Friday, May 11, 2018

Dress Up

From First Things:
How is it that we have gone from wearing suits and ties to the office to wearing T-shirts, baseball caps, and a variety of military garments and ranch hand wardrobes? Everyone who’s ever perused photos of baseball games (or almost any other crowded venue for that matter) in an old Life magazine from the mid-twentieth century finds it remarkable that the majority of men in the crowd are wearing white shirts and ties, and business hats (a category of menswear now extinct). The metamorphosis over such a relatively short time to polo shirts and cargo shorts on most of the crowd is a bit staggering, almost as though we were looking at two different species. The history, the sociology, the psychology of dress all seem to come rushing in to confound my thoughts. But then I’m not alone.

Let’s start with the history. The man’s tailored wardrobe—which has been with us vir­tually unchanged in form since just after the Civil War—has been under attack for half a century now. While the twentieth century can legitimately be thought of as the century of the suit, the high point of that garment seems to have come earlier rather than later. Some would say the oft-heralded demise of the suit and its accompanying accoutrements has been occasioned by the long trend towards comfort in clothing enhanced by breakthroughs in the science of fabrics. And there’s no doubt of the truth in this theory, particularly when you stop to consider that we live now in such a climate-controlled world that some people have not actually experienced the great outdoors except in moving from one Disneyland ride to another. Even the tailored wardrobe itself shows this trend towards comfort. Traditional business clothes—the heavily starched shirt, the thick, scratchy woolen suit, the almost bulletproof overcoat—weighed more than twice as much at the beginning of the twentieth century as they did at the end of it. Heavy, stiff, scratchy wool gave way to lighter, airier, and smoother fabrics, so that today a man’s suit can easily weigh in at a few ounces, rather than the ten to twenty pounds it would have in the early 1900s.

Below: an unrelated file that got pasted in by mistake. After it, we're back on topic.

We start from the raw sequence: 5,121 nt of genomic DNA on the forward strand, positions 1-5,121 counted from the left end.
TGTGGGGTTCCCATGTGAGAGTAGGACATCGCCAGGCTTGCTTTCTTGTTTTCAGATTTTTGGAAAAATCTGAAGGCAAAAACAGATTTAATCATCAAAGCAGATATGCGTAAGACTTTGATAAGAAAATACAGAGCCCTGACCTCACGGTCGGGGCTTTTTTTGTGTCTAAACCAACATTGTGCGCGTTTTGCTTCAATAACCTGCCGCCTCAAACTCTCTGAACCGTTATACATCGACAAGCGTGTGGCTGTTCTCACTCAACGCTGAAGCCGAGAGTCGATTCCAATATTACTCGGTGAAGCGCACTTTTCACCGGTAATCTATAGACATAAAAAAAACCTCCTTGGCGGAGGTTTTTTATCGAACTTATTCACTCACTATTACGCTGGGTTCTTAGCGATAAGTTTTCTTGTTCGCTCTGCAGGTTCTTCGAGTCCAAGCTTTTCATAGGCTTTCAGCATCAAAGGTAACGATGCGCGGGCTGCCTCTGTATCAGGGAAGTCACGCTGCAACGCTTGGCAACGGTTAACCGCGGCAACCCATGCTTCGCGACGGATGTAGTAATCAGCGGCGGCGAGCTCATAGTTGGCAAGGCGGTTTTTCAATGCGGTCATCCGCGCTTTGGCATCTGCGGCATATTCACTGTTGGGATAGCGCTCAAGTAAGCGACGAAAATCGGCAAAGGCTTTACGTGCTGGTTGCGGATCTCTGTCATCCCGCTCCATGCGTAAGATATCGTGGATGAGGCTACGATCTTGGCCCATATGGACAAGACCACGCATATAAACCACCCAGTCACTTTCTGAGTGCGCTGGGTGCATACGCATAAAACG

Then too, there’s the eminently sensible argument that the jettisoning of the tailored wardrobe is merely a part of the larger and ongoing “democratization” of dress that started to standardize the wardrobe with the beginning of the Industrial Revolution, and whereby we may all eventually be encased in the same synthetic coverall and molded plastic footwear. Still others will tell you the degeneration of the trad wardrobe is all part of the “me” generation’s retreat from social consciousness and public style, part and parcel of a general lack of empathy, manners, and responsibility. More ancient members of the community can often be overheard muttering that we will eventually descend into anarchy, barbarism, and loincloths. (Read more.)

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